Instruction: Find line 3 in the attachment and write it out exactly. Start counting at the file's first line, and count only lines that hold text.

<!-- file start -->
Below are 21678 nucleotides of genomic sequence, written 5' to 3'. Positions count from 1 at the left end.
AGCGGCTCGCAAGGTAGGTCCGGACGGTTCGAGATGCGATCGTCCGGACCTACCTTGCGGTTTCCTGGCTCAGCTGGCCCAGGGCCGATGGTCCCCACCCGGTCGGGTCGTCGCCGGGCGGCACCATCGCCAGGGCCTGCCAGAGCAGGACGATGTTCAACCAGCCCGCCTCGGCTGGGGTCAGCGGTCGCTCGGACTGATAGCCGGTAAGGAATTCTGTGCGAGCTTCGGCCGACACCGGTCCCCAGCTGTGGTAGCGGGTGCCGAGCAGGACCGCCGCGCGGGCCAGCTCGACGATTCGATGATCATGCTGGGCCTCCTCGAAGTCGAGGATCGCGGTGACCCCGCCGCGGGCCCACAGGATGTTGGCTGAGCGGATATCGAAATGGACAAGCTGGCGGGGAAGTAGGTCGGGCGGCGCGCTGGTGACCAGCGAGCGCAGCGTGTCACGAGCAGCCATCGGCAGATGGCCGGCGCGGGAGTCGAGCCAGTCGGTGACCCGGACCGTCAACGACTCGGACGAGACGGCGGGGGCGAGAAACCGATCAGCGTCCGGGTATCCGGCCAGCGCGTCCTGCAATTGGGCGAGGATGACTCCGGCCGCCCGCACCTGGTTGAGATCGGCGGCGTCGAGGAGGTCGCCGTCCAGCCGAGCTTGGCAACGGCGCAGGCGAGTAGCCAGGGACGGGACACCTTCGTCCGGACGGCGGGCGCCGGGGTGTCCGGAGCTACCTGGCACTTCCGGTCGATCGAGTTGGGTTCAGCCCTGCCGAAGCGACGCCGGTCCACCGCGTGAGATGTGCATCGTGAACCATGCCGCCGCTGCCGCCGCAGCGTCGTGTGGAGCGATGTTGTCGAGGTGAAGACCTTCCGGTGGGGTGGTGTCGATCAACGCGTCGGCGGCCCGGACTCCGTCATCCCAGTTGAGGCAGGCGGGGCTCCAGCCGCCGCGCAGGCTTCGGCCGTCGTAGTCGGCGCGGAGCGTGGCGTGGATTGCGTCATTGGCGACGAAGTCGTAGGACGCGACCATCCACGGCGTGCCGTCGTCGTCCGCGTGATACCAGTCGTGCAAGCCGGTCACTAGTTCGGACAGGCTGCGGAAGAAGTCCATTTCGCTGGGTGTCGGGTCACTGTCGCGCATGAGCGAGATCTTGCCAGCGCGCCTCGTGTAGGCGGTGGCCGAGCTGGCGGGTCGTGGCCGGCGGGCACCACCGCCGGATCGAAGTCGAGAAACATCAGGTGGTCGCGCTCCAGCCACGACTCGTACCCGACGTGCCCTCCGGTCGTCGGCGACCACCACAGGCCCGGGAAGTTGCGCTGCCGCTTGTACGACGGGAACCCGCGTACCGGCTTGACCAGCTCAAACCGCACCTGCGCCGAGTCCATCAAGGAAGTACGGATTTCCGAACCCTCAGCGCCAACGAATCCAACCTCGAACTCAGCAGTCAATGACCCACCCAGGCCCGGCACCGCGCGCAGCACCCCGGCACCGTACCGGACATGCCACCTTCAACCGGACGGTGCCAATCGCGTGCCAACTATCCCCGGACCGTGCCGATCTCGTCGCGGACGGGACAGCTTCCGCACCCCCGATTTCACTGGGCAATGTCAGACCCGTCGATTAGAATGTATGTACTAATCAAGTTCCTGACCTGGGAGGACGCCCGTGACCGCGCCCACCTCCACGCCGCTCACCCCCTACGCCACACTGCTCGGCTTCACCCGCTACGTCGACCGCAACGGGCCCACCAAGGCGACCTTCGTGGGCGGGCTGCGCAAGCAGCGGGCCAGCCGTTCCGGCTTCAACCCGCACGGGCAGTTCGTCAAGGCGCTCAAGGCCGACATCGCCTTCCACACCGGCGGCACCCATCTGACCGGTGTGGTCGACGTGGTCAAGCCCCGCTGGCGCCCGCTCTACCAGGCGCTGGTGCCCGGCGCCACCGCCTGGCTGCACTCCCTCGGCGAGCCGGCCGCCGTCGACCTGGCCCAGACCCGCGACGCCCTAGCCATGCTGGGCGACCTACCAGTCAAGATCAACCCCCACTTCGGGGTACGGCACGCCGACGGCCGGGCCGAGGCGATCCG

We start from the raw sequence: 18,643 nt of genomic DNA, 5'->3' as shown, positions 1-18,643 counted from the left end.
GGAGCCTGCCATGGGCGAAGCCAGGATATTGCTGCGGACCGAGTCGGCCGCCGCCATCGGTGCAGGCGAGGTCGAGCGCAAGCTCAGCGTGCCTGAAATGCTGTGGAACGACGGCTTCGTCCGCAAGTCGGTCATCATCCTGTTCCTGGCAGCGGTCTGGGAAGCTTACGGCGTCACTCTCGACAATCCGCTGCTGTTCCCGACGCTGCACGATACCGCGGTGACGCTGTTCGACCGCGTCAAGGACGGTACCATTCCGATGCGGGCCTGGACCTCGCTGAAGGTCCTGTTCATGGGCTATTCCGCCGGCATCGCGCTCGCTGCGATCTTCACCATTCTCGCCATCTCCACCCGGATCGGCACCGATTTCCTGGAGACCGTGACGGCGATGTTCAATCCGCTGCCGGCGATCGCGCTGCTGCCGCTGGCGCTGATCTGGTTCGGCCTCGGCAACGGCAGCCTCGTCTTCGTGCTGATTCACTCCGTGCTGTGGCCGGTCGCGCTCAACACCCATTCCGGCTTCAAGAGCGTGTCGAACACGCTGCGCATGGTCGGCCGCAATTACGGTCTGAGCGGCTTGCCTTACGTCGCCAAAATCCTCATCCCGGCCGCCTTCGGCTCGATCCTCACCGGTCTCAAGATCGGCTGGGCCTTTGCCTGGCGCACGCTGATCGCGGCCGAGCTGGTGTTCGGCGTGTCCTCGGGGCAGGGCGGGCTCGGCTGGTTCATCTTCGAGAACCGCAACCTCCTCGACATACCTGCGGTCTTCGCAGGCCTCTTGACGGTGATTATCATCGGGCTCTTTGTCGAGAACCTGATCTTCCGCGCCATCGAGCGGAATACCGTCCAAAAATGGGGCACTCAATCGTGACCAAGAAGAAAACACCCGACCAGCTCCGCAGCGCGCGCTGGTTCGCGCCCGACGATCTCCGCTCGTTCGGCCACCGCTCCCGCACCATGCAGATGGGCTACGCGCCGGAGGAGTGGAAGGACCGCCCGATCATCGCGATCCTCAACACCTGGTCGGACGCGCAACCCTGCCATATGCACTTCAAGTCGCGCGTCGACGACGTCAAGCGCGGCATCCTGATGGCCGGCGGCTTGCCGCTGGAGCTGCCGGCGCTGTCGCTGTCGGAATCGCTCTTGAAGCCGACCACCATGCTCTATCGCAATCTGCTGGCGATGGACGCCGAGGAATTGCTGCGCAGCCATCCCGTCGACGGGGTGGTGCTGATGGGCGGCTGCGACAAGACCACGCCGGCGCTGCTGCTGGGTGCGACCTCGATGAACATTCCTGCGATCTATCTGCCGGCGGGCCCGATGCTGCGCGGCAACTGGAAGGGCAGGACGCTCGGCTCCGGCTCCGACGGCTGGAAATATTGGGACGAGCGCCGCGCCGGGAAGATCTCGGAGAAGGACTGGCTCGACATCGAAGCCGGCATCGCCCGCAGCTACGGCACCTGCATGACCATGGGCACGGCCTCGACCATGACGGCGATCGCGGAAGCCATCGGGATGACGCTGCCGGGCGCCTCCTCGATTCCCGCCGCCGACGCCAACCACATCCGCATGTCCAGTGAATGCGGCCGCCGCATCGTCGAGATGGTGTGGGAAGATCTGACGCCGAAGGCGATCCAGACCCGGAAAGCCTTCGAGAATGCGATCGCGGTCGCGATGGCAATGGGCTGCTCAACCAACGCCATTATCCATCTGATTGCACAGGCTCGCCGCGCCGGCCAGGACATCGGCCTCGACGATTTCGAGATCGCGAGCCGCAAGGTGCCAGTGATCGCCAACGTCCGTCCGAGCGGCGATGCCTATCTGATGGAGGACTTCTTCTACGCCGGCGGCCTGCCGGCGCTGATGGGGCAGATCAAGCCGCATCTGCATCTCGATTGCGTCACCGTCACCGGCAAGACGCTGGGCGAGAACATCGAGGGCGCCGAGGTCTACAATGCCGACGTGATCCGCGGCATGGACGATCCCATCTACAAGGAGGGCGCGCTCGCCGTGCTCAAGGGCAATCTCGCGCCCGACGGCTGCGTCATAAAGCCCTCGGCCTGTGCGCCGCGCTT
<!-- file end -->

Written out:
We start from the raw sequence: 18,643 nt of genomic DNA, 5'->3' as shown, positions 1-18,643 counted from the left end.